Debate on the Foreign Account Tax Compliance agreement with the US (Fatca) bill will resume in Parliament soon, Finance Minister Colm Imbert says.
Yesterday, Imbert assured the controversial legislation–which facilitates US dealings with local financial entities on US citizens' accounts–would be presented next month.
"The precise date hasn't yet been finalised," Imbert said.
Parliament, on a break, resumes this Friday. Parliament officials said focus will be on other matters–not Fatca.
Following the 2017 budget, Government placed the Fatca Bill high on the Parliament's agenda.
Yesterday, UNC MP Dr Bhoe Tewarie said the Opposition has amendments for the legislation.
He added the US' recent Donald Trump Presidential win and implications of that for the legislation, must be factored into debate.
"Given the likely position of the Trump aspect, I don't know where this Fatca legislation in the US is going to lead," Tewarie said.
"So reality demands we take this into consideration, even as we move diligently to ensure T&T and financial institutions are secured and security interests concerning finances are also managed.
"For instance we may have Financial Action Task Force (FATF) and Caribbean FATF considerations regarding Fatca."
The proposed T&T law pertains to the US' Fatca agreement centred on US tax law to combat offshore tax evasion by US citizens with accounts and/or investments with foreign and non-financial entities.
The law enables all local institutions to identify and report to the US Internal Revenue Service (IRS) on the accounts of US clients.
All banks will have to report clients with more than US$50,000 to the IRS.
Failure to comply with Fatca would mean all financial institutions and US citizens will be subject to a withholding tax of 30 per cent applied to all US-sourced income.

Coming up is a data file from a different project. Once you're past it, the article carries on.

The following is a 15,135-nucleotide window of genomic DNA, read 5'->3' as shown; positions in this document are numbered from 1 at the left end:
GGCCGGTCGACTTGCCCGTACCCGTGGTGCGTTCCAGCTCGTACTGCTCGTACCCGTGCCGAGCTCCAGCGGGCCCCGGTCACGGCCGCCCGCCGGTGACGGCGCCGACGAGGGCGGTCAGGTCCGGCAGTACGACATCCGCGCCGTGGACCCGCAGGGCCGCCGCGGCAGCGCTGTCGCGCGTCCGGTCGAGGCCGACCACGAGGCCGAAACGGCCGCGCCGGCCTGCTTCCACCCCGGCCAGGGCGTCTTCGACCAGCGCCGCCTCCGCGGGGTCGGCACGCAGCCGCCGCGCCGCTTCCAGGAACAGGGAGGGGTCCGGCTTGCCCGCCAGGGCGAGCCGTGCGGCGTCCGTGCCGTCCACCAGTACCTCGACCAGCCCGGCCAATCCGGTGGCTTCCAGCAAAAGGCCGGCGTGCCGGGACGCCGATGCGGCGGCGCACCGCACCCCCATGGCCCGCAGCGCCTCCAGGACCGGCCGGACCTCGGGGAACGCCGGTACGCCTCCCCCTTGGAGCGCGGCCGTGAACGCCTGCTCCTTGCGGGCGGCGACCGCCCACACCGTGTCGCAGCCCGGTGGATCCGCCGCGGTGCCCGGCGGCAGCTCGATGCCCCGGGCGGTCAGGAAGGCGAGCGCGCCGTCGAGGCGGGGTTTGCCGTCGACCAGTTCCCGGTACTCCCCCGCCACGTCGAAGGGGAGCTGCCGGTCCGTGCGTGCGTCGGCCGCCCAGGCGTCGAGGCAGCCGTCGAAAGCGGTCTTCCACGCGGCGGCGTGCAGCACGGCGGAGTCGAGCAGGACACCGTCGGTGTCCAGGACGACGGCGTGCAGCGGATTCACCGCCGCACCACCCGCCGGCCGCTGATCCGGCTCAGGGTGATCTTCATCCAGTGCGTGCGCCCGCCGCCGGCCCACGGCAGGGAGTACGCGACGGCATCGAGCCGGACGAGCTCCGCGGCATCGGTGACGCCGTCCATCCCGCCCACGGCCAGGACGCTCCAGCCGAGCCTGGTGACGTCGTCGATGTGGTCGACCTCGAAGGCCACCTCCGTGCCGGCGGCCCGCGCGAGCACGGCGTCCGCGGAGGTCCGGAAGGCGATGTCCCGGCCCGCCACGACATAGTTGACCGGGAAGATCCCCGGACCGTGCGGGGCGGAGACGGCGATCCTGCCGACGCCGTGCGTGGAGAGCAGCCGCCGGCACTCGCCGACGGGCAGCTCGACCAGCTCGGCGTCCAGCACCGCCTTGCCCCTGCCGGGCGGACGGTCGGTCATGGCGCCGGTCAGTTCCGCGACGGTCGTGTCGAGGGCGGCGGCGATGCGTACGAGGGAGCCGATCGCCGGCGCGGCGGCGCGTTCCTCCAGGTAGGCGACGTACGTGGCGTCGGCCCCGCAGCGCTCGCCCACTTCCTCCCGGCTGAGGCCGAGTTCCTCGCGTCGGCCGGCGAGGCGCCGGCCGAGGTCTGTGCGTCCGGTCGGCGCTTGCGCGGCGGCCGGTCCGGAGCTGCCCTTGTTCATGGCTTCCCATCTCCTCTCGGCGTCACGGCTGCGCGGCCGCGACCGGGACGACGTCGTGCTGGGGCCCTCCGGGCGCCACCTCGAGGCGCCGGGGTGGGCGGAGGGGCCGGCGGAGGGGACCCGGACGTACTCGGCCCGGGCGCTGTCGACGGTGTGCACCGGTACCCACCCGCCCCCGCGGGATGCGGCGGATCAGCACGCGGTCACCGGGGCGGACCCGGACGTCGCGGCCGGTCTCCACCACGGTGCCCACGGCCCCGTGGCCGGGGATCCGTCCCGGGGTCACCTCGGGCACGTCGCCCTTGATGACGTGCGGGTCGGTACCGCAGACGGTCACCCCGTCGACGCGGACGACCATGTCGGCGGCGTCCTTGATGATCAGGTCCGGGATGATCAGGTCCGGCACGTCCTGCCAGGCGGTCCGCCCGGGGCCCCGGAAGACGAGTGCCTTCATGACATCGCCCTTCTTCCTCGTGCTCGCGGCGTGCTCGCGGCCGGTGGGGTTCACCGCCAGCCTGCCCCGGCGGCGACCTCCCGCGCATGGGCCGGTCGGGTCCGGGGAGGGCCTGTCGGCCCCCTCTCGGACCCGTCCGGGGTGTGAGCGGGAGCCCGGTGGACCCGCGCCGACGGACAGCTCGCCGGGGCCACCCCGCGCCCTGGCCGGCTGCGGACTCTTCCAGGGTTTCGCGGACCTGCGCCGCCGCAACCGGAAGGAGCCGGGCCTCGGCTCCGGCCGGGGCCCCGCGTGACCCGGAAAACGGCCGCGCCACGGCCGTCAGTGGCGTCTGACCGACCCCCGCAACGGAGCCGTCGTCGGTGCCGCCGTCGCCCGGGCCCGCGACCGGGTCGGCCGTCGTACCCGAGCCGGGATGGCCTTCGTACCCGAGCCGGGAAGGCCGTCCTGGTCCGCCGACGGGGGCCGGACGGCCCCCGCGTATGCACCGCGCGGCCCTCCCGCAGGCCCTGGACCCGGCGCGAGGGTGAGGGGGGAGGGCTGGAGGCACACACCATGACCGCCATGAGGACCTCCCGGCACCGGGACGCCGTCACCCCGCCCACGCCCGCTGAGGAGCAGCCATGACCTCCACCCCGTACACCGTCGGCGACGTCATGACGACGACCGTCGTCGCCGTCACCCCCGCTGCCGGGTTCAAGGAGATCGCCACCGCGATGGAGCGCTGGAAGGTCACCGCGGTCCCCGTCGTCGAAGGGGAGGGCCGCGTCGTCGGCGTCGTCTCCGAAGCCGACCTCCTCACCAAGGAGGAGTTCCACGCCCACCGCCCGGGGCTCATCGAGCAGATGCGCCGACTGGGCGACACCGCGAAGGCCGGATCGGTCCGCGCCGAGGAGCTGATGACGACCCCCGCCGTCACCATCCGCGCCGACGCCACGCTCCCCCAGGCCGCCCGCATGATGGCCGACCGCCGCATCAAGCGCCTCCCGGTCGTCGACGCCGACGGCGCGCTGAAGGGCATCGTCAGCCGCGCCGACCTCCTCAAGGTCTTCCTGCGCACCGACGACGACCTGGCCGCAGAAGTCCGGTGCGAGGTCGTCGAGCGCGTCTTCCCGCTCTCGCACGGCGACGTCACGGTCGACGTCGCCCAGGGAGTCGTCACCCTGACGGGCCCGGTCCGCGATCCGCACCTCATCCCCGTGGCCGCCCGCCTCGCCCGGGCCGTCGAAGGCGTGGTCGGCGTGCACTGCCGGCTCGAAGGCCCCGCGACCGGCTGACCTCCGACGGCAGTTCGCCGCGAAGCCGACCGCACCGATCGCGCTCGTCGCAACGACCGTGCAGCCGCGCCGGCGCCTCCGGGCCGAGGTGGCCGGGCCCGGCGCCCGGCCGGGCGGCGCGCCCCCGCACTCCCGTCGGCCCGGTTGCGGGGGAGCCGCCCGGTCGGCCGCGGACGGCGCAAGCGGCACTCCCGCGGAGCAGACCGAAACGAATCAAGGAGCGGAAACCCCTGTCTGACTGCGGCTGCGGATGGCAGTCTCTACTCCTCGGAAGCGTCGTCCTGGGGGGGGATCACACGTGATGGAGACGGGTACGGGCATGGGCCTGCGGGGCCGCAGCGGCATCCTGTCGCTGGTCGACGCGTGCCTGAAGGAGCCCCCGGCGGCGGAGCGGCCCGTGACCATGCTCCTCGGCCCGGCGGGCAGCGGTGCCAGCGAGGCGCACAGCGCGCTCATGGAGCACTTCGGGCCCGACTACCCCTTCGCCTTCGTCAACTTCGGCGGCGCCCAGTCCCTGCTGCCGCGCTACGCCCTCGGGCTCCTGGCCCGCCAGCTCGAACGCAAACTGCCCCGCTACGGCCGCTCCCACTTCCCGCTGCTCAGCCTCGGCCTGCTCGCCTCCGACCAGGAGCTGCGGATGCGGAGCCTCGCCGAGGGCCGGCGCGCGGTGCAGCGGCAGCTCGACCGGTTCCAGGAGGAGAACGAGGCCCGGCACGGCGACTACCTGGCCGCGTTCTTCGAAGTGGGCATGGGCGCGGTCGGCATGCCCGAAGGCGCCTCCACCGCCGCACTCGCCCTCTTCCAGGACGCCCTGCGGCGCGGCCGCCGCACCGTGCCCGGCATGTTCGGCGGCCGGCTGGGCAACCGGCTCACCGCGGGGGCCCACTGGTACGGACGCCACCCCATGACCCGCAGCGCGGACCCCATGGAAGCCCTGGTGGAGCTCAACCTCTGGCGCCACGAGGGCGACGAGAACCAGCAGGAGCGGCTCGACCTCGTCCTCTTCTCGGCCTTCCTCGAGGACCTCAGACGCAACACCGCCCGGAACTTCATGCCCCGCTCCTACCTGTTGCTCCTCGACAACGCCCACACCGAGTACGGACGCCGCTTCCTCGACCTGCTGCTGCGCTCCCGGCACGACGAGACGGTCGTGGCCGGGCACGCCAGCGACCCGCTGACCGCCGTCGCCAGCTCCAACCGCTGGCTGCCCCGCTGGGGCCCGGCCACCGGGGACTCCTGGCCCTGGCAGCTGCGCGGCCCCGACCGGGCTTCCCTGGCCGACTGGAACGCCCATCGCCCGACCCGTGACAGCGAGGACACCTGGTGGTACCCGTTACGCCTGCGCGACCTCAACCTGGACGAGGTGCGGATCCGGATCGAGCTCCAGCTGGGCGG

The legislation was urgent since lack of passage would have failed to implement the agreement and T&T's banking sector and online financial transactions with the US would have halted, affecting the economy and T&T's diplomatic relations with the US.
Agreement in principle was reached on the issue during the past PP Government's tenure
The current PNM Government had hoped to finalise it by September. The bill requires a special majority, including at least three Opposition votes for passage.
But parliamentary debate in September time failed since the Opposition UNC expressed concerns about invasion of rights and other aspects of the issue.
The Opposition stated it appreciated the legislation's importance and T&T's international obligations and pledged to support it–but raised specific concerns.
The Opposition recommended scrutiny by a Joint Select Committee.
Imbert had said the Government would seek an extension of time from the US to comply with Fatca.
He pledged to resume debate after the 2017 budget debate, assuring the JSC would be established.
The Government had informed the US of the situation.
Imbert said the US Treasury stated since T&T had signed the agreement, showed resolve to comply and enact legislation, and submitted an action plan for Fatca compliance, T&T is now considered to have an agreement "in effect" with the US.
He stressed the US made it clear T&T will be monitored into 2017 and if progress isn't made to achieve full compliance by the next (2017) reporting deadline, T&T would be blacklisted.
US Ambassador John Estrada has also appealed to the Government to pass the law by February 2017.